The one weakness of Newman's temper and attitude as a whole was, I think, that he lacked the democratic warmth. This had nothing to do with his religion; for in Manning, who was a far more rigid and central Catholic than he, democracy roared like a bonfire. It had something to do with his character and something to do with his training. But in this matter of a fine style Newman was not doing anything precious or exclusive; he was doing something entirely human and sociable. Good style treats verbs and particles as good manners treats chairs and tables, easily but in the proper way. There is no such thing as being a gentleman at important moments; it is at unimportant moments that a man is a gentleman. At important moments he ought to be something better. So while we can consent to receive some poignant message or violent and sudden sincerity in any language that the man chooses to use, we feel that the finest instinct of geniality is to speak of common things with some dignity and care. No man has ever done this so well as Newman. A magic that is like a sort of musical accompaniment changes and heightens the most prosaic fragments of personal biography or scholastic explanation. And in this, as I say, he achieves for a time, Tory and recluse as he is, that awful and beautiful thing which is the dream of all democracy, the seeing of all things as wonderful, the thing for which Whitman strove and which he did not perfectly attain. In this respect Carlyle and Walt Whitman (that immeasurably greater man) are even the aristocrats compared to this classical embroiderer. They spoke in a tongue not understood of the people. They were bold and boisterous and personal, as the better kind of aristocrats are always bold and boisterous and personal.
There is another element in Newman's style which is worth noticing as a guide for all controversialists. He had the same knack in discussion which Gladstone had, the air of not being in any way in a hurry. Young men who read Gladstone's speeches in printed books just after his career had closed in unpopularity often could not see wherein lay the overwhelming witchcraft which made vast audiences rise like one man and vast combinations follow the orator to defeat. The oratorical style seemed to them wordy and winding, full of endless parentheses and needless distinctions. The truth is, I imagine, that it was precisely the air of leisure and large-mindedness, this scrupulosity about exceptions, this allowance for misunderstandings, that gave to the final assertion its sudden fire. Both Newman and Gladstone often seemed, in their mildness and restraint, a long time coming to the point, but the point was deadly sharp. This is very much mirrored in their style. Both men had one particularly rhetorical effect perfectly: the art of passing smoothly and yet suddenly from philosophical to popular language. A hundred examples or parallels might be given if I had all their works before me: one parallel, which I happen to remember, may suffice. Gladstone, in answering one of the early Unionist orators who had appealed to the idea that all the intellectual people were Unionist, very gently deprecated this mode of argument. He asked his hearers (I have forgotten the words, but there were a great many of them and they were very long ones) to confess, if necessary, that they were the inferiors of their opponents in erudition, in opportunities, in culture. "So that nothing remains for us," he said, "but to show that we have better manners"— and the sudden stress on the word must have been like a blow. Almost exactly the same kind of abrupt colloquialism marks the wonderful termination of the introduction to the Apologia. With careful and melancholy phrases Newman describes how delicate and painful a matter it must necessarily be to give an account to the world of all the secret transitions of the soul. "But I do not like to be called a knave and liar to my face, and-." The dramatic effect is almost exactly the same. It is, indeed, a rather singular fact that although Newman's style is so harmonious and limpid, yet the peculiar force of that style generally consists in its use for sharply different purposes. Nobody, I imagine, who has read the Apologia will ever forget that transition, which strikes the reader not only as thrilling but almost as queer, in the passage dealing with his first relations with Edgbaston. He describes, in quiet detail, how he went to this place and that place; how he was, in consequence, asked this and that question; how his opponents could not explain legitimately his reason for leaving on such and such a day or going to such and such a destination; how they plied him with questions and haunted him with suggestions. Then he turns and calls them, with a cry like thunder, "Cowards." "It is not you," he says, "that I fear; it is not you from whom I am hiding, Di me terrent et Jupiter hostis."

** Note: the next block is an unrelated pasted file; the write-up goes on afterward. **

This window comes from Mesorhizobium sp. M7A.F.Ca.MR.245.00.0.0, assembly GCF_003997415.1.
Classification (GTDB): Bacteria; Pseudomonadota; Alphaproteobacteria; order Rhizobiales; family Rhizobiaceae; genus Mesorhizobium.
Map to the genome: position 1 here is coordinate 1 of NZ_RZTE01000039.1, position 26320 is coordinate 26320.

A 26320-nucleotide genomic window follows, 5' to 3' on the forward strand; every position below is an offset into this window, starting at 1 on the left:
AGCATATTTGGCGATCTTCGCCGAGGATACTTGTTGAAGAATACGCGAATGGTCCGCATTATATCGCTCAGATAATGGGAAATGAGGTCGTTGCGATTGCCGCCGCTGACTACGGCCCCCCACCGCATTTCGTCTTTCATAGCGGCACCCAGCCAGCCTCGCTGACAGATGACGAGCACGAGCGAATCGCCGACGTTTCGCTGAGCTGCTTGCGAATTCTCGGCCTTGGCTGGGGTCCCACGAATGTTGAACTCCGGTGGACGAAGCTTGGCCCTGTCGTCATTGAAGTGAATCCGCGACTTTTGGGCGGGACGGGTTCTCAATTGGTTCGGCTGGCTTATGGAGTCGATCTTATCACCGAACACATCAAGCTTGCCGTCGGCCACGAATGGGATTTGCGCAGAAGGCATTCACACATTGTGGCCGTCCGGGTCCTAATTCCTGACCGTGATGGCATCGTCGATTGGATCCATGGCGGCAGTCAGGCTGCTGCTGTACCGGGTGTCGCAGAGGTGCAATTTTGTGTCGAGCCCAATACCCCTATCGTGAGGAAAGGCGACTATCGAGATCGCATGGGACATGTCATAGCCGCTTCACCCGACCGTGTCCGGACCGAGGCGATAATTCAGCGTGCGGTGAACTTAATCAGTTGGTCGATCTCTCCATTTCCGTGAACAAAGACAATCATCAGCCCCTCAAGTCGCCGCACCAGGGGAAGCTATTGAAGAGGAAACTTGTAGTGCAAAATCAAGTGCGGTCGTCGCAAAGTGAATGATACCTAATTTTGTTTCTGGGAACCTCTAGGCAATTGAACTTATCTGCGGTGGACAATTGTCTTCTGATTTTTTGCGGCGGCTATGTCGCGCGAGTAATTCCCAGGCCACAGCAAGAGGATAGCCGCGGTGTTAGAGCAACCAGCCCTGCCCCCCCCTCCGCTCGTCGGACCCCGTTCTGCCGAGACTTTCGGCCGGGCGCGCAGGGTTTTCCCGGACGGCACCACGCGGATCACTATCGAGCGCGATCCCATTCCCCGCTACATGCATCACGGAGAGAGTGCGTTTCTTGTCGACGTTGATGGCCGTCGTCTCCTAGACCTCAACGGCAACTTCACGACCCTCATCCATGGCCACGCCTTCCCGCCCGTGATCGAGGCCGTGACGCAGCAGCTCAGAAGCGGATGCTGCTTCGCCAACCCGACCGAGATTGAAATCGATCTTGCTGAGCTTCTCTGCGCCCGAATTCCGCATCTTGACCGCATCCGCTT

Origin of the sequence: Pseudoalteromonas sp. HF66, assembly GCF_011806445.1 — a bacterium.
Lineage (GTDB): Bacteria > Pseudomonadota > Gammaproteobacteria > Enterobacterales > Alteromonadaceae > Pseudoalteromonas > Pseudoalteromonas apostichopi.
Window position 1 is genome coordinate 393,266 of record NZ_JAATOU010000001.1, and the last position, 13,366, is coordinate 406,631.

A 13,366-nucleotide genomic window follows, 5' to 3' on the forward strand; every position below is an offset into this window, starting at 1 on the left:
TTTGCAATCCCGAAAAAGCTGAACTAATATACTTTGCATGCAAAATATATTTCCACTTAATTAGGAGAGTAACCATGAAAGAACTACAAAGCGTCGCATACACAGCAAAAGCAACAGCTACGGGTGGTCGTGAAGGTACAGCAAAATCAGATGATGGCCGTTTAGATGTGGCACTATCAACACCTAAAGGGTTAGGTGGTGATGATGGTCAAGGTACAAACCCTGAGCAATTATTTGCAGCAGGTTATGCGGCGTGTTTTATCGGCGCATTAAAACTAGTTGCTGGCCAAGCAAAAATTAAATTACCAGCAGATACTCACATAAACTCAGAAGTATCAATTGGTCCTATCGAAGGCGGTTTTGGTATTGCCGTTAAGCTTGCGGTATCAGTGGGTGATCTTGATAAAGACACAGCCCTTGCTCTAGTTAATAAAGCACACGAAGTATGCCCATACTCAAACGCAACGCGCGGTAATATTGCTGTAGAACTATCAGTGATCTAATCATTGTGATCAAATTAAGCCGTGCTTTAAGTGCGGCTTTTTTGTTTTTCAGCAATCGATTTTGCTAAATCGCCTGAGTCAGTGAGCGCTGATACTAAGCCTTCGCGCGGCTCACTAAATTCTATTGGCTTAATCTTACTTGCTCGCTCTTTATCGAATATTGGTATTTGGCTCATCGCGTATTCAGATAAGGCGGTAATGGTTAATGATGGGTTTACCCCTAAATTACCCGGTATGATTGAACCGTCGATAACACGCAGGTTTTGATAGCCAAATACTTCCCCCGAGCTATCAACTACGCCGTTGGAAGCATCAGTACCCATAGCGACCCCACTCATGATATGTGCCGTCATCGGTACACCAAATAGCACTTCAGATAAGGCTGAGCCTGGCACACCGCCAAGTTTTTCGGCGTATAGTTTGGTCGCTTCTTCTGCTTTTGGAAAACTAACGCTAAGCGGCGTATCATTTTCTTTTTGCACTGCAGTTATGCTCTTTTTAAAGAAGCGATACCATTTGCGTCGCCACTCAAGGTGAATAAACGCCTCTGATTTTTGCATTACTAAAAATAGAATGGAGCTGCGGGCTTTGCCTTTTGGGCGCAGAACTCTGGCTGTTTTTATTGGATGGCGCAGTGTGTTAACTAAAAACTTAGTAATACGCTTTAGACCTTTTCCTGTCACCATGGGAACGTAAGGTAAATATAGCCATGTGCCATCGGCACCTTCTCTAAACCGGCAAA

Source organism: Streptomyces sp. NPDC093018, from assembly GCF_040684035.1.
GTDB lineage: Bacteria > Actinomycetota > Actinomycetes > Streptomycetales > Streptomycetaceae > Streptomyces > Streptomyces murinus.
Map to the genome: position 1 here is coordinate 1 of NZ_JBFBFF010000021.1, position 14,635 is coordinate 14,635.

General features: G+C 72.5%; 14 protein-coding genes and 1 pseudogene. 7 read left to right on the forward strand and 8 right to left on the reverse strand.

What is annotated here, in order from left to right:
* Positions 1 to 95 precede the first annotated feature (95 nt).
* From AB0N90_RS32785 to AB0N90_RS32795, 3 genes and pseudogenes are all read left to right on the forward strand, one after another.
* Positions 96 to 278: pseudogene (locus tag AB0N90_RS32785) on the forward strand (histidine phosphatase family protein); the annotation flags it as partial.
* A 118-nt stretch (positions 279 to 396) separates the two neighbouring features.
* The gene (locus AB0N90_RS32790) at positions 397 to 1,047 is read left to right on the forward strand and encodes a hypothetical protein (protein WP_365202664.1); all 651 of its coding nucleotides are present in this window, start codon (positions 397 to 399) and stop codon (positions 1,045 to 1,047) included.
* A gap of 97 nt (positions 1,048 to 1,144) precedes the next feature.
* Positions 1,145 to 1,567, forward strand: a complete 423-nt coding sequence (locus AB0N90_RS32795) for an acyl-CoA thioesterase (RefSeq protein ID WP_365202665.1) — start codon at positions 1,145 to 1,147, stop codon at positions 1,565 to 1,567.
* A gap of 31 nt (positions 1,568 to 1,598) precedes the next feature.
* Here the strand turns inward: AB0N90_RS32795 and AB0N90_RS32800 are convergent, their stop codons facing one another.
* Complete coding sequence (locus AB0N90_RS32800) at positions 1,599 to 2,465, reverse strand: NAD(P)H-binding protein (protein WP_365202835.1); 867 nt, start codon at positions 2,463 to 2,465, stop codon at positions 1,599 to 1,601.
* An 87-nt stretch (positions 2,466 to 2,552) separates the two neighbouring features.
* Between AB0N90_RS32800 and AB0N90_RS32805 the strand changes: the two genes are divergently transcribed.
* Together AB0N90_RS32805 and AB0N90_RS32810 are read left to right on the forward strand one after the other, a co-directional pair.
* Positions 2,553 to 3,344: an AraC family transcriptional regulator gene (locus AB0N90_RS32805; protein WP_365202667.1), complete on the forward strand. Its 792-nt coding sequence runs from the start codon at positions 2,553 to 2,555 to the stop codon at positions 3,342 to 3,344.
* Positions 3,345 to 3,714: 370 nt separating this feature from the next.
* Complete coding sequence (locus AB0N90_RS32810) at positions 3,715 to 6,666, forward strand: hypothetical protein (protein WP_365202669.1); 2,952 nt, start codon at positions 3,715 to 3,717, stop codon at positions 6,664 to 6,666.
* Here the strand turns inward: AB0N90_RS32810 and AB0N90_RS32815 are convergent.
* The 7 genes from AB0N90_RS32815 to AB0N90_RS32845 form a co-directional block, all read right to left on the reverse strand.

The truth was, as I fancy, that it was very fortunate for Newman, considered merely as a temperament and a personality, that he was forced into that insatiably fighting thing, the Catholic Church, and that he was forced into it in a deeply Protestant country. His spirit might have been too much protected by the politeness of our English temper and our modern age, but it was flayed alive by the living spirit of "No Popery." The frigid philosopher was called a liar and turned into a man. Perhaps the chief defect of Dr. Barry's book (if a mere omission of one interesting fact out of a million can be called a defect) is that he has not dwelt upon that one outburst of wild and exuberant satire in which Newman indulged: I mean his comparison (in the first lecture on "The Position of English Catholics") of the English view of the Catholic Church to the probable Russian view of the British Constitution. It is one of the great pages of fierce English humour. Why he thus once exploded into fantastic derision I do not know. But I suspect that it was because Birmingham was full of "No Popery" rioters and his back was to the wall. This man, when he was in the sweet but too refined atmosphere of the Oxford High Churchmen, had shed many tears. But, like all brave men when he first saw the face of battle he began to laugh.